What do you want to hear first in today’s Sacramento Kings news, the hard news or the crazy half-baked rumors? I’m guessing you want to hear wild and crazy, so let’s start there:
If the Kings stay in town under new owners, those new team owners would expect a different deal, a city of Sacramento staff report said today.
Some of the possible differences could include other real estate development opportunities in addition to an arena and the new owners taking the development lead, meaning less risk to the city, according to the staff report. Also, as previously reported, the city won’t necessarily go with the railyard as the arena location. Much attention now is being given to the site of the Downtown Plaza.
Ha ha, fooled you! In the land of Kings arena deals, “we know we want to build an arena but don’t know where or how much it’ll cost or what it’ll include or who’ll pay for it” counts as hard news. For truly out there, we need to turn to Twitter:
— FOX40 News (@FOX40) February 26, 2013
As FOX40 News explains in a marginally longer news article, that’s current Kings minority owner John Kehriotis, who, according the unnamed source, plans to put together $750 million to not only buy the Kings but build an arena, all without “a major financial contribution from the city.” Which would maybe be possible in terms of the basic math — $341 million to buy out the Maloof brothers’ majority share of the team, plus another $400 million or so for an arena — but seems pretty insane from an investment point of view, since Kehriotis and friends would end up saddled with tons of arena debt and have to share arena proceeds with the other minority partners. In other words, it would have all the problems of the Seattle arena plan, only more so, given that Sacramento is a significantly smaller market than Seattle.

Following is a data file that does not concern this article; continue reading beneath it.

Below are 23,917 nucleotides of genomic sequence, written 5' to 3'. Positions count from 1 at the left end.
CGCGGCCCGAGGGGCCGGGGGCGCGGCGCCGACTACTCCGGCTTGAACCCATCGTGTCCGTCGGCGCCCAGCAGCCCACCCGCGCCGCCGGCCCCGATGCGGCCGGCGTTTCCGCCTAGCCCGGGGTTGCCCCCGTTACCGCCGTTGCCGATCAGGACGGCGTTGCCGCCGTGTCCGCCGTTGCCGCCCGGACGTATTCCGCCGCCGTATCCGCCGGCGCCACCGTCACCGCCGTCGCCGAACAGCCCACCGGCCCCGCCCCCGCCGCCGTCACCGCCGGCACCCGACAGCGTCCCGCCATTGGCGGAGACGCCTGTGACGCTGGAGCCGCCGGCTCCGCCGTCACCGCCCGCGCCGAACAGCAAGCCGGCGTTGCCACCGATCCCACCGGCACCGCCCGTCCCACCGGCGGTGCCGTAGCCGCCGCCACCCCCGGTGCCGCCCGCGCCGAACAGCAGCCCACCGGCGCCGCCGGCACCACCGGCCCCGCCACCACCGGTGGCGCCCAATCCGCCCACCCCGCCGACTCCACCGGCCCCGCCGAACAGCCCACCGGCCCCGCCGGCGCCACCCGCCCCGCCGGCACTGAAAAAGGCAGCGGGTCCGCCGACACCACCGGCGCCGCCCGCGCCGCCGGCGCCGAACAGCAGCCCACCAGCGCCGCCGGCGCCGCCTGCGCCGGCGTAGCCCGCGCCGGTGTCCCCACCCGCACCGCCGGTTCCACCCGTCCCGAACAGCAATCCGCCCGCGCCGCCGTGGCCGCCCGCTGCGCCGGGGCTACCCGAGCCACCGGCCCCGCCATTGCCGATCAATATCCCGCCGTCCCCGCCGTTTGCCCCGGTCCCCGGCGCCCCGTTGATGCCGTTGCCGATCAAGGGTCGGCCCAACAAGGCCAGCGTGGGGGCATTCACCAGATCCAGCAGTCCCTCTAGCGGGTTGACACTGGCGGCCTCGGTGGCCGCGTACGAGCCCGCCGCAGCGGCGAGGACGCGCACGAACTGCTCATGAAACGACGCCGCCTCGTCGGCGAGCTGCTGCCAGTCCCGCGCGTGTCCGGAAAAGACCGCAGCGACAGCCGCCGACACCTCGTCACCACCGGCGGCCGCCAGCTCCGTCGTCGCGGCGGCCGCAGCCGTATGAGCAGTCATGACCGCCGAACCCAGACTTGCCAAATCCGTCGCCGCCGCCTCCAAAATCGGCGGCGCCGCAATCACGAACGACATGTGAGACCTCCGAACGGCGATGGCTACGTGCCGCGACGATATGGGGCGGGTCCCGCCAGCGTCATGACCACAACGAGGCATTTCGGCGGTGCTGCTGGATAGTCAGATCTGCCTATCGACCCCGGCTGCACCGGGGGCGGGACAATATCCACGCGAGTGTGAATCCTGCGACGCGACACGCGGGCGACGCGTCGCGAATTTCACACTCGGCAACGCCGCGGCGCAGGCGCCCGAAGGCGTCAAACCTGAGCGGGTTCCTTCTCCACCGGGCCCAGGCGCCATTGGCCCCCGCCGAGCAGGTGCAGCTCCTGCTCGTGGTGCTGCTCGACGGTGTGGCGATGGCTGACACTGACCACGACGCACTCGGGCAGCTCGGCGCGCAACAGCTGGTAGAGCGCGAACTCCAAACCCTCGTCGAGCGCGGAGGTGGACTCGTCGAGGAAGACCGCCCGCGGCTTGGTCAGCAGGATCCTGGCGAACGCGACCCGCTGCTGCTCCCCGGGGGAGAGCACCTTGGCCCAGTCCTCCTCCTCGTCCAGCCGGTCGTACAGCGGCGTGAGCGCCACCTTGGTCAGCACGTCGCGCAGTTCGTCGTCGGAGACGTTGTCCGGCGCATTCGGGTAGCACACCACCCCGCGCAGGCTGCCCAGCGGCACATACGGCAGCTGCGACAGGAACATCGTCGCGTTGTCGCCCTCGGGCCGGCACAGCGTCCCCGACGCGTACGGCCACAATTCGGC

Of course, the other possibility is that when the source says no “major financial contribution” from the public, they don’t actually mean that, and the city would have to cough up tons of money for land acquisition or operating subsidies or free land for other development or god knows what else. Still, this latest rumor is bound to even further heat up talk about building a new Kings arena in Sacramento — Newballpark.org already has a long post up calling it “a potential game changer” — which, even if the details are encased in murk, can’t make the NBA too unhappy, since more people in a bidding war are always a good thing, even if they’re potentially crazy people.